Finally, the 2023 proposal does not address the government’s power to dismiss non-intervened cases. The 2021 bill would have required the Department of Justice (DOJ) to “demonstrate reasons for dismissal” and given the relator an opportunity to show that “the reasons are fraudulent, arbitrary and capricious, or illegal.”[22] That provision is likely a casualty of the Supreme Court’s intervening decision in U.S. ex rel. Polansky v. Executive Health Resources, Inc., validating the DOJ’s right to move to dismiss an FCA action even after declination, so long as it intervened at some subsequent point in the litigation, and mandating deferential adjudication of such motions under the federal rule governing voluntary dismissals, Fed. R. Civ. P. 41(a).[23]


Major Supreme Court decisions this summer have been both heartening[24] and challenging[25] for FCA defendants. If enacted, the proposed amendments would create additional uncertainty as lower courts would be forced to resolve the meaning of the new materiality subsection and address what constitutes post-employment retaliation. It remains to be seen whether the bill gains any traction in the Senate and beyond. Dinsmore’s FCA Team will keep a close eye on its progress and report on key developments.

[1] (“Proposed 2023 FCA Amendments”). Senators Charles Grassley (R-Iowa), Dick Durbin (D-Ill.), John Kennedy (R-La.), and Roger Wicker (R-Miss.) have co-sponsored the bill.

[3] See (“Proposed 2021 FCA Amendments”).

[4] U.S. ex rel. Thomas v. Black & Veatch Special Projs. Corp., 820 F.3d 1162, 1170 (10th Cir. 2016) (quoting United States v. Triple Canopy, Inc., 775 F.3d 628, 637 (4th Cir. 2015)).

[5] See Universal Hlth. Servs. v. U.S. ex rel. Escobar, 136 S. Ct. 1989, 2003 (2016); U.S. ex rel. Foreman v. AECOM, Inc., 19 F.4th 85, 109 (2d Cir. 2021) (citing Escobar, 136 S. Ct. at 2003).

[6] Escobar, 136 S. Ct. at 1996 (quoting Vt. Agency of Nat. Res. v. U.S. ex rel. Stevens, 529 U.S. 765, 784 (2000)). To be actionable under the FCA, rather, an alleged misrepresentation must have gone “to the very essence of the bargain.” Id. at 2003 n.5 (quoting Junius Constr. Co. v. Cohen, 178 N.E. 672, 674 (N.Y. 1931)).

[7] See Proposed 2023 FCA Amendments, § 2.

[8] See  Escobar, 136 S. Ct. at 2003–04. 

[9] See, e.g., U.S. ex rel. Cimino v. IBM, 3 F.4th 412, 423 (D.C. Cir. 2021) (holding it “plausible” that the government might have continued to pay “for any number of reasons that do not render [the] fraud immaterial” but noting that “evidence of the IRS’s continued payment . . . might be used to demonstrate that [the] false audit was not material” at the summary judgment stage) (alterations added).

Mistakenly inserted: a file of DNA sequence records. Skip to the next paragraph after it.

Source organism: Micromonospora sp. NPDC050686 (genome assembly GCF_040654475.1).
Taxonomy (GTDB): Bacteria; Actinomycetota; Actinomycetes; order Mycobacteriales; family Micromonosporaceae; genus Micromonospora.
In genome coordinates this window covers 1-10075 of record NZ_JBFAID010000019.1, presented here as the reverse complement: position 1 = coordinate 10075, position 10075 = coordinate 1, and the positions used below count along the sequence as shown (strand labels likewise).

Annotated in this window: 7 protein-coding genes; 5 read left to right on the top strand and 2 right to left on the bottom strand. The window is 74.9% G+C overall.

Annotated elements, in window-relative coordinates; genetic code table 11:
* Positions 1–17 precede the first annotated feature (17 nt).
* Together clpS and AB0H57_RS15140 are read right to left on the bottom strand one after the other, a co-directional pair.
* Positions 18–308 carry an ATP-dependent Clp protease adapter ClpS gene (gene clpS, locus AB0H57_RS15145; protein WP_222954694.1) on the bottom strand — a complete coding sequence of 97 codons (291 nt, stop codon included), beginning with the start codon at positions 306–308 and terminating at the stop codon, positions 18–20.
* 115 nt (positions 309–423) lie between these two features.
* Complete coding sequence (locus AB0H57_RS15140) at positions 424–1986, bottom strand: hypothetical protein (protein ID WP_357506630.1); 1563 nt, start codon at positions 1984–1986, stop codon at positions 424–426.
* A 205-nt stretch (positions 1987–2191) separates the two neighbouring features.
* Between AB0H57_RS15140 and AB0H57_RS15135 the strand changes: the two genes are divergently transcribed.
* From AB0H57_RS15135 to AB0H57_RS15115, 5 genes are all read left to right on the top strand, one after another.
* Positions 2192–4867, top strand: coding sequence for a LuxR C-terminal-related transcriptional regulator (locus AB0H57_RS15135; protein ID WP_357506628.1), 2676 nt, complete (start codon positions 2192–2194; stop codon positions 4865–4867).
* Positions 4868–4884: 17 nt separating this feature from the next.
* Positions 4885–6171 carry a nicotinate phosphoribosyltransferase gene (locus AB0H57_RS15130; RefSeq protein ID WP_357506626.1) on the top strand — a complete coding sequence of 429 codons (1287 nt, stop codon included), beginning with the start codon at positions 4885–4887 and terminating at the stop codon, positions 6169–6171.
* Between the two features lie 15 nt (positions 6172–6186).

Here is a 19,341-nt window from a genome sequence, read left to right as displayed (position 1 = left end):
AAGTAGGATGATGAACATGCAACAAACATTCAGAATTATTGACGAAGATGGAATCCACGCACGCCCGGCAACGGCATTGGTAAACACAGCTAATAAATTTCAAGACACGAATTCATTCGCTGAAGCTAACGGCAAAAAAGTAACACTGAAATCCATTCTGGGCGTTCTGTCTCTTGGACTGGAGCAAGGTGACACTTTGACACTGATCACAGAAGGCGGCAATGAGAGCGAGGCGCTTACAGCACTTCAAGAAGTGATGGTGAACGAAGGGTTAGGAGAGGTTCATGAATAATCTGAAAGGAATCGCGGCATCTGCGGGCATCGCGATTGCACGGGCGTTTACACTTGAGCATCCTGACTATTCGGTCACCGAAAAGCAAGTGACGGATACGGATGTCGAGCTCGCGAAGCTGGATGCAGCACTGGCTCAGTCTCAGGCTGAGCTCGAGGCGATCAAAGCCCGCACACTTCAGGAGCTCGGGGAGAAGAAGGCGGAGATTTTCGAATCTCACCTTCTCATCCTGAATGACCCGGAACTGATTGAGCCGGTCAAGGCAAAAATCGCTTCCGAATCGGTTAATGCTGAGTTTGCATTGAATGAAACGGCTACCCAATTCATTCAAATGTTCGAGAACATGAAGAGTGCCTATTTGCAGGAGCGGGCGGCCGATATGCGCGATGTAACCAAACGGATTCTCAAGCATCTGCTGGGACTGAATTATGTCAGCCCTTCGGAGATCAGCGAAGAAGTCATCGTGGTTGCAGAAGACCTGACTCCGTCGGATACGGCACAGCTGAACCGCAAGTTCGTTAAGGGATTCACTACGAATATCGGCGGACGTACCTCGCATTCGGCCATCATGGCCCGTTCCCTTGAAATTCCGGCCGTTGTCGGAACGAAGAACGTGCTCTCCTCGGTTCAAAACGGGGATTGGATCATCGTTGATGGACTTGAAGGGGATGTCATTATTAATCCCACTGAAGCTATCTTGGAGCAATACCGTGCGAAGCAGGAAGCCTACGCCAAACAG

[10] See, e.g., id. at 421–22.

[11] However, the marked-up version reported out of the Judiciary Committee to the full Senate did contain the newer language regarding the evidentiary weight to be attached to the government’s payment decision. See, § 2.

[12] To avoid paying the government’s discovery costs, the requesting party would have had to show the information sought was [i] relevant, [ii] proportionate to the needs of the case, and [iii] not unduly burdensome on the government to produce. See Proposed 2021 FCA Amendments, § 2(b) (alterations added). In a media release, Senator Grassley framed this provision as a measure to reduce “fishing expeditions” by FCA defendants hoping to discover “someone, somewhere, in the government [who] was aware of the fraud,” in order to buttress an argument for immateriality. See (alteration added).

[13] 31 U.S.C. § 3730(h)(1).

[14] Proposed 2023 FCA Amendments, § 3 (emphasis and alteration added).

[15] Compare U.S. ex rel. Felten v. Wm. Beaumont Hosp., 993 F.3d 428, 433–35 (6th Cir. 2021) (holding FCA’s anti-retaliation provision protects ex-employees from post-termination retaliation) with Potts v. Ctr. for Excell. in Higher Educ., 908 F.3d 610, 618 (10th Cir. 2018) (holding provision only protects against retaliatory conduct plaintiff suffered while still employed by defendant). Clearly, both interpretations allow former employees to bring actions under § 3730(h) for retaliation they experienced during their employment with defendant.

[16] Proposed 2023 FCA Amendments, § 3. While the provision’s language is not particularly clear as to the scope of the change, Senator Grassley’s purpose is evident in the section title: “Post-Employment Whistleblower Retaliation.”  See id.

[17] Id. § 4.

[18] The reporting provision can be seen as a higher-profile and enlarged-scope version of DOJ’s annual release of fraud recovery statistics.  See, e.g., Justice Department’s False Claims Act Settlements and Judgments Exceed $5.6 Billion in Fiscal Year 2021 (Feb. 1, 2022),

[19] See Proposed 2023 FCA Amendments, § 5.

[20] Id.

[21] See Proposed 2021 FCA Amendments, § 6.

[22] See id. § 3.

[23] Polansky, 143 S. Ct. 1720 (2023). The Dinsmore FCA Team’s analysis of the decision is here.

[24] See Polansky, 143 S. Ct. 1720.

[25] See U.S. ex rel. Schutte v. SuperValu Inc., 143 S. Ct. 1391 (2023) (clarifying that “knowingly” under the FCA includes a defendant’s contemporaneous subjective beliefs about its conduct, despite existence of an objectively reasonable interpretation of an ambiguous legal obligation). We analyzed the Supreme Court’s decision here, and examined two post-Schutte remands by the Court here.